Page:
Soy mujer. Y un entrañable calor me abriga cuando el mundo me golpea. Es el calor de las otras mujeres, de aquellas que hicieron de la vida este rincón sensible, luchador, de piel suave y tierno corazón guerrero". Alejandra Pizarnik, argentina, poeta y escritora.

Soy mujer. Y un entrañable calor me abriga cuando el mundo me golpea. Es el calor de las otras mujeres, de aquellas que hicieron de la vida este rincón sensible, luchador, de piel suave y tierno corazón guerrero". Alejandra Pizarnik, argentina, poeta y escritora.

Soy mujer. Y un entrañable calor me abriga cuando el mundo me golpea. Es el calor de las otras mujeres, de aquellas que hicieron de la vida este rincón sensible, luchador, de piel suave y tierno corazón guerrero". Alejandra Pizarnik, argentina, poeta y escritora.

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Astradomes Demands Social Security Coverage for Domestic Workers in Costa Rica

 

In Costa Rica, there is currently a debate going on across the nation. There are almost
140,000 people who are employed as domestic workers in the country, but only 30% of
them are insured and receive benefits through the Costa Rican Department of Social
Security (CCSS). This situation is a cause for alarm for the Association of Domestic
Workers (Astradomes), which is demanding that the government of President Luis
Guillermo Solís provide coverage to all domestic workers, even those employed by the
hour.

Since the adoption of the International Labor Organization Convention No. 189 in 2011,
domestic workers in Costa Rica have demanded respect for their working hours, access to
social insurance, overtime pay, and compliance with the Convention No. 189, which
requires that governments ensure that dignified working conditions and social security
insurance coverage for domestic workers can become a reality.

Groups and collectives whose work is related to this topic have fought to include domestic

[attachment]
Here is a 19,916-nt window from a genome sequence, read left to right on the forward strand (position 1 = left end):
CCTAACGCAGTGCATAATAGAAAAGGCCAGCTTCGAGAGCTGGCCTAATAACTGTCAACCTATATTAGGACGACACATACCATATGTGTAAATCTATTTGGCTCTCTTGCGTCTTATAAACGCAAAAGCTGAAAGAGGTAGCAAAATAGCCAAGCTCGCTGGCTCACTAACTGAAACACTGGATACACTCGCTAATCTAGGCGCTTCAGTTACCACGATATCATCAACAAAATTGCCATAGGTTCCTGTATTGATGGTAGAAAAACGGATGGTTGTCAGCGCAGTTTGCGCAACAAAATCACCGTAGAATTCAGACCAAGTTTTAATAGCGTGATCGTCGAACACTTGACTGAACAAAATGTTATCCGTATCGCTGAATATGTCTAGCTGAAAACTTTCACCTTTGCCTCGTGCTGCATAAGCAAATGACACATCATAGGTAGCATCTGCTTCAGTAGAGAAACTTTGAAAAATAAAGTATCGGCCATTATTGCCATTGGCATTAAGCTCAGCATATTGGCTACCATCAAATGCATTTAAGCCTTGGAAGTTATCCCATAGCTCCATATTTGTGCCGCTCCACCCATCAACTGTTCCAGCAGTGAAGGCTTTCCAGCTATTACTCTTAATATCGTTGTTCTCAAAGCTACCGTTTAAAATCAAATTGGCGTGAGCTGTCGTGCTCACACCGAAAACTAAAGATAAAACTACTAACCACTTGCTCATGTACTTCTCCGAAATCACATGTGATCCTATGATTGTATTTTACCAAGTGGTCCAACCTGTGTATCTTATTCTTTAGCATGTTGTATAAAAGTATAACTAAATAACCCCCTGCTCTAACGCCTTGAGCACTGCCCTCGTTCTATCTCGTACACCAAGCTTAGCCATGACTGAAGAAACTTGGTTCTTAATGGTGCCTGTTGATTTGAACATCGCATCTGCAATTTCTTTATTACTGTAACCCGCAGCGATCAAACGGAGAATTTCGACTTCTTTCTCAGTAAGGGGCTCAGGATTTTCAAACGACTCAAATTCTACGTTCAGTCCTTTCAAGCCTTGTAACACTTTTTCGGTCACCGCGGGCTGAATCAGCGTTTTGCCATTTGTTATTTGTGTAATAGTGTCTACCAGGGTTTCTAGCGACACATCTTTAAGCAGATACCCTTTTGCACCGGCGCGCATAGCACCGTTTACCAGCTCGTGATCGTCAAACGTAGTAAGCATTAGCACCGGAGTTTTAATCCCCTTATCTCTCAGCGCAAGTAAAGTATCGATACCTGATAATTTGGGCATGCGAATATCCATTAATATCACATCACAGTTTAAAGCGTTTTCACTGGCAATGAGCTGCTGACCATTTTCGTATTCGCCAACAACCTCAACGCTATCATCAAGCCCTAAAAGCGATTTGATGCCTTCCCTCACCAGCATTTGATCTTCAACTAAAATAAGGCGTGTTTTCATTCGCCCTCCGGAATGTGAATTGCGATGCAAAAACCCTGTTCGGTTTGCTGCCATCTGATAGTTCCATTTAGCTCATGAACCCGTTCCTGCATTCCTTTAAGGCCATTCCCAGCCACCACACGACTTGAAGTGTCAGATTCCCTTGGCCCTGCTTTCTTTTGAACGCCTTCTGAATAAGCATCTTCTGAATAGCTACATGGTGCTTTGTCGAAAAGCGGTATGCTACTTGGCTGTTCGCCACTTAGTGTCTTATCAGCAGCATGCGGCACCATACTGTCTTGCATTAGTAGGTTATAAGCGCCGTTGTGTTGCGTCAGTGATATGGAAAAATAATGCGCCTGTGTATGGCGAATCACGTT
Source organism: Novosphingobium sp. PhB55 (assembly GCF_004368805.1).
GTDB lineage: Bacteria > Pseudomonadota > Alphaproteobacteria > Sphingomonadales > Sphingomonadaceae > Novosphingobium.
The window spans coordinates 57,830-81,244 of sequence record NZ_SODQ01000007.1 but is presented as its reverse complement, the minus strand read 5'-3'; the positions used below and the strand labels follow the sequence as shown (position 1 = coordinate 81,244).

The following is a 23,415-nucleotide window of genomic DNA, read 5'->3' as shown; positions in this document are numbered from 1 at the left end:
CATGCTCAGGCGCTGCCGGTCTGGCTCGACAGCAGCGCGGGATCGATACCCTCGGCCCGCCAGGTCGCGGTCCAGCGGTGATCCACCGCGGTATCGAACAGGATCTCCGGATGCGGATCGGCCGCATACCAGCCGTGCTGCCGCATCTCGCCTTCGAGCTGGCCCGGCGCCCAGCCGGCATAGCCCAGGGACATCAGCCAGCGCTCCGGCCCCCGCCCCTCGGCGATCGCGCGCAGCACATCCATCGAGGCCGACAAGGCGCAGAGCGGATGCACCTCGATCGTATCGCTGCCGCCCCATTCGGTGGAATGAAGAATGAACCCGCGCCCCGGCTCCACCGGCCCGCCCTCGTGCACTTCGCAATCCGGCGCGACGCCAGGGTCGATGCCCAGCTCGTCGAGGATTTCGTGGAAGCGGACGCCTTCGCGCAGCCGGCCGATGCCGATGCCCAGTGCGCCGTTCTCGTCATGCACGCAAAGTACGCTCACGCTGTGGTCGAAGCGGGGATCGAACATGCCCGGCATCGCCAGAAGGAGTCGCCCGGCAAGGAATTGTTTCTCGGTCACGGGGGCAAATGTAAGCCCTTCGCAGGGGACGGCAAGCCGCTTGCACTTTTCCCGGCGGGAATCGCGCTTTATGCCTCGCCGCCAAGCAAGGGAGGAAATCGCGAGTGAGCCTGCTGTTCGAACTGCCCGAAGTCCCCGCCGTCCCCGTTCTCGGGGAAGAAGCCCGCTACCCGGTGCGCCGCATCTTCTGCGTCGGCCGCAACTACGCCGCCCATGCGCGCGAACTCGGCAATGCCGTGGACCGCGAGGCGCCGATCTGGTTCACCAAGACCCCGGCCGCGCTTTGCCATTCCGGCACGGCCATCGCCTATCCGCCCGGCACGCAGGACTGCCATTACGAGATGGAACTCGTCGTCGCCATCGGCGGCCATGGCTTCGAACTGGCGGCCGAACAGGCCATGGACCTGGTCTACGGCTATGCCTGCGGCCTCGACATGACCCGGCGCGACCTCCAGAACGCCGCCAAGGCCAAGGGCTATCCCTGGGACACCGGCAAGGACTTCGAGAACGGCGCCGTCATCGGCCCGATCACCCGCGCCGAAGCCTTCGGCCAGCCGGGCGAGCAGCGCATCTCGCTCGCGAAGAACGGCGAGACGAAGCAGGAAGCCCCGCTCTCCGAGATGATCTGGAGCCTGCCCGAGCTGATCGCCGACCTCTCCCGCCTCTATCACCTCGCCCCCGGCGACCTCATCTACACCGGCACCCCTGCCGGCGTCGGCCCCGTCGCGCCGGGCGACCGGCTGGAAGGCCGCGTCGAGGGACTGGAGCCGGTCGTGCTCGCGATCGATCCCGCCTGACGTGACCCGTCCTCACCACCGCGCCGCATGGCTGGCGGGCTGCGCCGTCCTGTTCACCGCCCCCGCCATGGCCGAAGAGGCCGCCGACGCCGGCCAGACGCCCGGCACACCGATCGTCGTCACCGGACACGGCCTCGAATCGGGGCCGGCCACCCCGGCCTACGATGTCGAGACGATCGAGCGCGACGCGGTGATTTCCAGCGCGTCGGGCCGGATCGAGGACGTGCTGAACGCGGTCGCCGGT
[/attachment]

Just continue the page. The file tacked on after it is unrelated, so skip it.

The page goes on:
workers in the Costa Rican Department of Social Security, including those workers that
labor less than eight hours a day. However, that petition has not been honored to date.
Costa Rican law states that if a domestic worker works in several homes and her total
wages do not reach the minimum required by law, each employer should pay for their
share of the employees’ social security, which would provide extra benefits to the worker.
Yet this promise has not been fulfilled. The reason this is the case is that the CCSS
requires that for a domestic worker to qualify for social security, she must work full-time or
half-time.

We spoke with Rosita Acosta, Coordinator of Astradomes (an FCAM partner organization),
to understand more about this group’s demands.

What does the domestic workers’ law establish in Costa Rica?

That every domestic worker be insured. The problem lies with the workers who are
contracted by the hour. For example, if a domestic worker spends four hours working in a
house, that shift is not classified as half time. Which means that these women cannot get
insurance. Through our struggle, we were able to get approval for this demand. Yet the
main reason that prevents the law from being enforced is the high cost of insuring a
domestic worker.

What progress has been made on this issue in recent months?

Proposals have been submitted in order to decrease the cost of social security. The most
recent proposal through which we made some progress is the one that the government
presented a few months ago. This proposal subsidizes a part of the cost of insurance. The
subsidy would make it more affordable to insure this type of domestic worker. But now the
government is saying that they don’t have the money to pay for this.

What if the government were to retract its support of the decision to subsidize
social security coverage for domestic workers?

If the government declares a firm NO, we plan to hold a demonstration, because this
proposal was a promise that the government made to us. For now, we are awaiting an
official statement with their final decision.

What are the benefits that this type of social insurance offers for women that only
work a few hours?

The biggest benefit is that all domestic worker women, whether they are Costa Rican or
migrants, have the right to social insurance…and not just for themselves, but also for their
children. Domestic workers can’t afford to work without insurance. We get sick too.

Women who sleep at the homes where they work or the women who work a full day are
required by law to be insured, but those that only work for four hours a day are not. This is
our fight.

Governments have to enforce the law and carry out the ILO Convention No. 189. We have
been fighting for this for many years, insisting that they need to follow through. We
demand that the Ministry of Labor, Ministry of Advocacy, and other state institutions
organize campaigns to raise awareness about this topic, and that they do their part to
enforce the laws.